Outpatient palliative care programs are cropping up around the country, yet only a few have the scale to manage growing expectations and successfully meet explosive demand.
To help systems navigate this booming frontier, we recently hosted a webconference led by one of the nation’s leading experts in palliative care, Dr. Michael Rabow, who talked about his experience with the IPAL Project: Improving Palliative Care.
If you couldn’t make it, we’ve summarized four takeaways from the session that will be of interest to anyone either starting or growing their own program.
1. Conducting a needs assessment is the most important element of developing outpatient palliative care programs.
The single most common cause of problems for developing these programs is lack of foresight. Outpatient services are often built incrementally and reactively, hindering sustainable growth as demand rises. As patient expectations grow, they place overwhelming demands on limited resources. Planning ahead and securing funding before implementation will reduce this risk and provide clarity around core objectives as programs scale up.
2. Engage stakeholders early—they have the potential to make or break your program.
Stakeholders are defined as anyone who can help your program either succeed or fail (i.e. fellow colleagues, the health system at large, or potential competitors). Understand what their goals are for the program and what they’re willing to contribute to ensure that missions are aligned on all ends. Carefully aligned objectives are the cornerstone of a successful business case that preemptively defines the funding, functions, and boundaries of the program.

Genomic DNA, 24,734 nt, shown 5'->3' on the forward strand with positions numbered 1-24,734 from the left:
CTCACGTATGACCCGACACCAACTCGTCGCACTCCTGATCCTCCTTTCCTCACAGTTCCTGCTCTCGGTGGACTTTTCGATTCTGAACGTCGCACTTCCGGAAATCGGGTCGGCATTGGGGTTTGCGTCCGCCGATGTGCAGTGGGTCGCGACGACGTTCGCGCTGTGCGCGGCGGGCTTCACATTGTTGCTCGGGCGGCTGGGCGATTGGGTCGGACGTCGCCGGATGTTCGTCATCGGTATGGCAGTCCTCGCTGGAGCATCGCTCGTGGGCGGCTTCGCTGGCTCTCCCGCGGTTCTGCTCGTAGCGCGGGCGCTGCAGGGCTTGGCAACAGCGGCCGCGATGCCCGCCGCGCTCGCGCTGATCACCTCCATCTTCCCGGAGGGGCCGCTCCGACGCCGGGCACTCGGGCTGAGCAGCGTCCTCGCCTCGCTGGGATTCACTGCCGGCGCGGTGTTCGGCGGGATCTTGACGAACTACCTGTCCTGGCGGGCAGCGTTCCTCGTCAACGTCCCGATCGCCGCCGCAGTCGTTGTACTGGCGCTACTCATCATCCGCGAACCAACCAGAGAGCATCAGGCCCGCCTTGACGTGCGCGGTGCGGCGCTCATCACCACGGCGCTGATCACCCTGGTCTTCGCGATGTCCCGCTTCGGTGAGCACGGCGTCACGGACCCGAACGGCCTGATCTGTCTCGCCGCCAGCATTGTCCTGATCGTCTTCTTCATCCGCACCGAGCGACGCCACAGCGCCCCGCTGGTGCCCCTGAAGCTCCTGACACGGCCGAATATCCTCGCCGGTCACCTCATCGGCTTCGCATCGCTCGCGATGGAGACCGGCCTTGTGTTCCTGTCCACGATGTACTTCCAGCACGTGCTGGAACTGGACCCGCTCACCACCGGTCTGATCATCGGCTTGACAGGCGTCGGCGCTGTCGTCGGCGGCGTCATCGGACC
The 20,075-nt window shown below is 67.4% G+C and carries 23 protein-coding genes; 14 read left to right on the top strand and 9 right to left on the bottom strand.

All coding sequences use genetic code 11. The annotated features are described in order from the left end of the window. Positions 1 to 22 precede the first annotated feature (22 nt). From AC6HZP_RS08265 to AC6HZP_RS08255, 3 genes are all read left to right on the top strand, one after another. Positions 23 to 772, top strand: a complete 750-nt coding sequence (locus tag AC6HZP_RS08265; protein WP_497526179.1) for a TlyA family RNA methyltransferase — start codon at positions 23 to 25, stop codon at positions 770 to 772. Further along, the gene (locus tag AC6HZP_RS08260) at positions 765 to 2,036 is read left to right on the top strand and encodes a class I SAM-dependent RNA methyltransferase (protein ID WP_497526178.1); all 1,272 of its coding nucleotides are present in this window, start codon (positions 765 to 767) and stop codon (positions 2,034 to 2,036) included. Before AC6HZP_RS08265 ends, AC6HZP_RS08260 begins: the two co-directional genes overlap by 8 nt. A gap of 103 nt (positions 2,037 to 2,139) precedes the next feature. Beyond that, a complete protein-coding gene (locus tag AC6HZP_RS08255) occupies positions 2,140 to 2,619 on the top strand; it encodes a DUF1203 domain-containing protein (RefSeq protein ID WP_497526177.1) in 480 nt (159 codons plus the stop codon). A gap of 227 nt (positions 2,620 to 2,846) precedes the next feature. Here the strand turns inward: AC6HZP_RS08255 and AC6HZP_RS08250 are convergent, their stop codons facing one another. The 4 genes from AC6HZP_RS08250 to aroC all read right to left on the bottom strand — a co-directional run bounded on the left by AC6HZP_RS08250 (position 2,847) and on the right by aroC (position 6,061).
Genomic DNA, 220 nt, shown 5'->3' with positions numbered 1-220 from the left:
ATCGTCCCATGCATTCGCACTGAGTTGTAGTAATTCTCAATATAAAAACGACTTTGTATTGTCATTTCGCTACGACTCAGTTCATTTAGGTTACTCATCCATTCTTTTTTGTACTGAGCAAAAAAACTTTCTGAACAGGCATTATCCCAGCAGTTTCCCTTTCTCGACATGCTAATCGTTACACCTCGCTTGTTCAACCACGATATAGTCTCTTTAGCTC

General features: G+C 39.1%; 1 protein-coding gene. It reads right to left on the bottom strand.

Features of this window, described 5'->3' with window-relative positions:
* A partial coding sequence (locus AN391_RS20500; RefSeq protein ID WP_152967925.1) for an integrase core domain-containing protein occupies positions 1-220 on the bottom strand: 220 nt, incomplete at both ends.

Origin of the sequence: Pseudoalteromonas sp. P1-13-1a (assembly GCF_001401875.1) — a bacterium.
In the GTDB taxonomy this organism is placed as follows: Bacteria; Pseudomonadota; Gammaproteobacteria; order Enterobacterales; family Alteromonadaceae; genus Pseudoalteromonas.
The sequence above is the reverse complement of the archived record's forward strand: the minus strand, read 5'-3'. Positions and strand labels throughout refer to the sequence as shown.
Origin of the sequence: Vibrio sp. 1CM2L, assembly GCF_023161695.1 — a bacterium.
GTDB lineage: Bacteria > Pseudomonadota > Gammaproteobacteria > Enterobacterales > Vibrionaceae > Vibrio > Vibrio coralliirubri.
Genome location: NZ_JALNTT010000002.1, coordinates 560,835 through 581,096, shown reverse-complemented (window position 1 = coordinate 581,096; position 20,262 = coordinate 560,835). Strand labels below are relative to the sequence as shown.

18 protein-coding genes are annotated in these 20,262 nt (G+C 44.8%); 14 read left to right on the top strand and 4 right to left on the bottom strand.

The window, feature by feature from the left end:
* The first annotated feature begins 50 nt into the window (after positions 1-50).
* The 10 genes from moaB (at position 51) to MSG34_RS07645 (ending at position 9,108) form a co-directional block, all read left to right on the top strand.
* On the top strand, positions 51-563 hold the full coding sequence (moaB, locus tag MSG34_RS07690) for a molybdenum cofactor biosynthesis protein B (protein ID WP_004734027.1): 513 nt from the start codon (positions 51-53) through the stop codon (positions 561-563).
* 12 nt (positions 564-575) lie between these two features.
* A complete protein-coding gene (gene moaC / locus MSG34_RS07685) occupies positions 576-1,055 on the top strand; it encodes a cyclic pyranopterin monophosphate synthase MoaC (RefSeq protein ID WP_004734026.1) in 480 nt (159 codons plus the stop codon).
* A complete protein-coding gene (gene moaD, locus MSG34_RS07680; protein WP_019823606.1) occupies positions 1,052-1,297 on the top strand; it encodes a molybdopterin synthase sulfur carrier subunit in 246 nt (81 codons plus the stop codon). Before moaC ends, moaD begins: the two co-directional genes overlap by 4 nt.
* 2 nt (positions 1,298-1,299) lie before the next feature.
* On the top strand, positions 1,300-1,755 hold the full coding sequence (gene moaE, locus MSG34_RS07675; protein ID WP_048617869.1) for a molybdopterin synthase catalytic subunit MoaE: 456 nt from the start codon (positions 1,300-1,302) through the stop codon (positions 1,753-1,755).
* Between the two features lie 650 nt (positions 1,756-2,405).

3. Be mindful of the benefits of outpatient palliative care programs beyond the financial ROI.
Palliative care services are simply not reimbursed enough to carry the costs of a program, and will operate at a loss unless there is additional revenue beyond CPT billing. Many organizations make the case for a program by combining clinical and other financial factors, including:
- Recorded quality of life improvements for patients
- Enhanced end-of-life planning with patients and families
- Reductions in the total cost of a patient’s care
4. There is no singular staffing model for any particular program.
One of the most commonly asked questions we receive is how many staff members a program needs and what backgrounds should they have. There is a wide range of existing staff models across the country, and it’s difficult to say which models work better than others. From practices with only a few part-time physicians to entire teams composed of nurses, social workers, nurse practitioners—each program’s staffing model will depend on local needs. There is simply no right answer across the board.
If you want to know more, Advisory Board members can log in to listen to a recording of the webconference.
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